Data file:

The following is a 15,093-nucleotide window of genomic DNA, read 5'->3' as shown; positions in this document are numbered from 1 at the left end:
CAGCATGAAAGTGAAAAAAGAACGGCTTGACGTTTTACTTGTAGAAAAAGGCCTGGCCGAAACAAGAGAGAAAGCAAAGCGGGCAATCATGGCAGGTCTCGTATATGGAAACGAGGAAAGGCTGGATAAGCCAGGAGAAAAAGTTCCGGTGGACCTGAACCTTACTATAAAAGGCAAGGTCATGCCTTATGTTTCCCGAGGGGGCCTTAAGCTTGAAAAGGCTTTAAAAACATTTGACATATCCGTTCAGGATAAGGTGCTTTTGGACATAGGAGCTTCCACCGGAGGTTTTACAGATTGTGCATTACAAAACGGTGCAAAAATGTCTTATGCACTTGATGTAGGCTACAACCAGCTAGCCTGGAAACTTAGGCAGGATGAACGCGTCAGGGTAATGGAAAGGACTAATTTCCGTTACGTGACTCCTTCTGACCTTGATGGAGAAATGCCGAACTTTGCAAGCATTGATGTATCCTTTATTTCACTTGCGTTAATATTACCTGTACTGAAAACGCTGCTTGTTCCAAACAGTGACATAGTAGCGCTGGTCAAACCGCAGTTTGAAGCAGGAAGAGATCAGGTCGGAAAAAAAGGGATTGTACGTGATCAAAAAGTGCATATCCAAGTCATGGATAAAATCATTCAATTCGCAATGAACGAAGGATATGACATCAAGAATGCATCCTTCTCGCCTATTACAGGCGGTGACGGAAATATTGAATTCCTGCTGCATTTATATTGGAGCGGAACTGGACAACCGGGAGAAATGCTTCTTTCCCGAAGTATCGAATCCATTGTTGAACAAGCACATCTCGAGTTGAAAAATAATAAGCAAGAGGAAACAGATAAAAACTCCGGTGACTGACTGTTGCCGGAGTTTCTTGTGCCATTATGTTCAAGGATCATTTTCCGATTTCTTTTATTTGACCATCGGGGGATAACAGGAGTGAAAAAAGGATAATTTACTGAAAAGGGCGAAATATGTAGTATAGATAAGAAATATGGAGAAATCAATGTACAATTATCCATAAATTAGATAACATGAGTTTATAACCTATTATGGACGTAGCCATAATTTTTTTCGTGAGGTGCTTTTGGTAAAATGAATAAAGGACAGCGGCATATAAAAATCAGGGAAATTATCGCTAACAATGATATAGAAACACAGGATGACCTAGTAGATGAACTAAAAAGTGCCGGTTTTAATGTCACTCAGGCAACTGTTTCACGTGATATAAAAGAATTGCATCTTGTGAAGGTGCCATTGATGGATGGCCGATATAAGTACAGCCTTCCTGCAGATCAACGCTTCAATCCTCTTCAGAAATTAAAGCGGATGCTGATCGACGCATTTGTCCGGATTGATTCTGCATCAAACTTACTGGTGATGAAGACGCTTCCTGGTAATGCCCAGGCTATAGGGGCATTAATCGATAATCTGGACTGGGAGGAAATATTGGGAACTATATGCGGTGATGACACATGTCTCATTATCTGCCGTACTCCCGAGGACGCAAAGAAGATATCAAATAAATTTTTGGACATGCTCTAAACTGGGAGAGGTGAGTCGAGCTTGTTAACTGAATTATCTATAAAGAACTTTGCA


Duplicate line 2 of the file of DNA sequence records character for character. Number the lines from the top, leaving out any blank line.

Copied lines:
CAGCATGAAAGTGAAAAAAGAACGGCTTGACGTTTTACTTGTAGAAAAAGGCCTGGCCGAAACAAGAGAGAAAGCAAAGCGGGCAATCATGGCAGGTCTCGTATATGGAAACGAGGAAAGGCTGGATAAGCCAGGAGAAAAAGTTCCGGTGGACCTGAACCTTACTATAAAAGGCAAGGTCATGCCTTATGTTTCCCGAGGGGGCCTTAAGCTTGAAAAGGCTTTAAAAACATTTGACATATCCGTTCAGGATAAGGTGCTTTTGGACATAGGAGCTTCCACCGGAGGTTTTACAGATTGTGCATTACAAAACGGTGCAAAAATGTCTTATGCACTTGATGTAGGCTACAACCAGCTAGCCTGGAAACTTAGGCAGGATGAACGCGTCAGGGTAATGGAAAGGACTAATTTCCGTTACGTGACTCCTTCTGACCTTGATGGAGAAATGCCGAACTTTGCAAGCATTGATGTATCCTTTATTTCACTTGCGTTAATATTACCTGTACTGAAAACGCTGCTTGTTCCAAACAGTGACATAGTAGCGCTGGTCAAACCGCAGTTTGAAGCAGGAAGAGATCAGGTCGGAAAAAAAGGGATTGTACGTGATCAAAAAGTGCATATCCAAGTCATGGATAAAATCATTCAATTCGCAATGAACGAAGGATATGACATCAAGAATGCATCCTTCTCGCCTATTACAGGCGGTGACGGAAATATTGAATTCCTGCTGCATTTATATTGGAGCGGAACTGGACAACCGGGAGAAATGCTTCTTTCCCGAAGTATCGAATCCATTGTTGAACAAGCACATCTCGAGTTGAAAAATAATAAGCAAGAGGAAACAGATAAAAACTCCGGTGACTGACTGTTGCCGGAGTTTCTTGTGCCATTATGTTCAAGGATCATTTTCCGATTTCTTTTATTTGACCATCGGGGGATAACAGGAGTGAAAAAAGGATAATTTACTGAAAAGGGCGAAATATGTAGTATAGATAAGAAATATGGAGAAATCAATGTACAATTATCCATAAATTAGATAACATGAGTTTATAACCTATTATGGACGTAGCCATAATTTTTTTCGTGAGGTGCTTTTGGTAAAATGAATAAAGGACAGCGGCATATAAAAATCAGGGAAATTATCGCTAACAATGATATAGAAACACAGGATGACCTAGTAGATGAACTAAAAAGTGCCGGTTTTAATGTCACTCAGGCAACTGTTTCACGTGATATAAAAGAATTGCATCTTGTGAAGGTGCCATTGATGGATGGCCGATATAAGTACAGCCTTCCTGCAGATCAACGCTTCAATCCTCTTCAGAAATTAAAGCGGATGCTGATCGACGCATTTGTCCGGATTGATTCTGCATCAAACTTACTGGTGATGAAGACGCTTCCTGGTAATGCCCAGGCTATAGGGGCATTAATCGATAATCTGGACTGGGAGGAAATATTGGGAACTATATGCGGTGATGACACATGTCTCATTATCTGCCGTACTCCCGAGGACGCAAAGAAGATATCAAATAAATTTTTGGACATGCTCTAAACTGGGAGAGGTGAGTCGAGCTTGTTAACTGAATTATCTATAAAGAACTTTGCA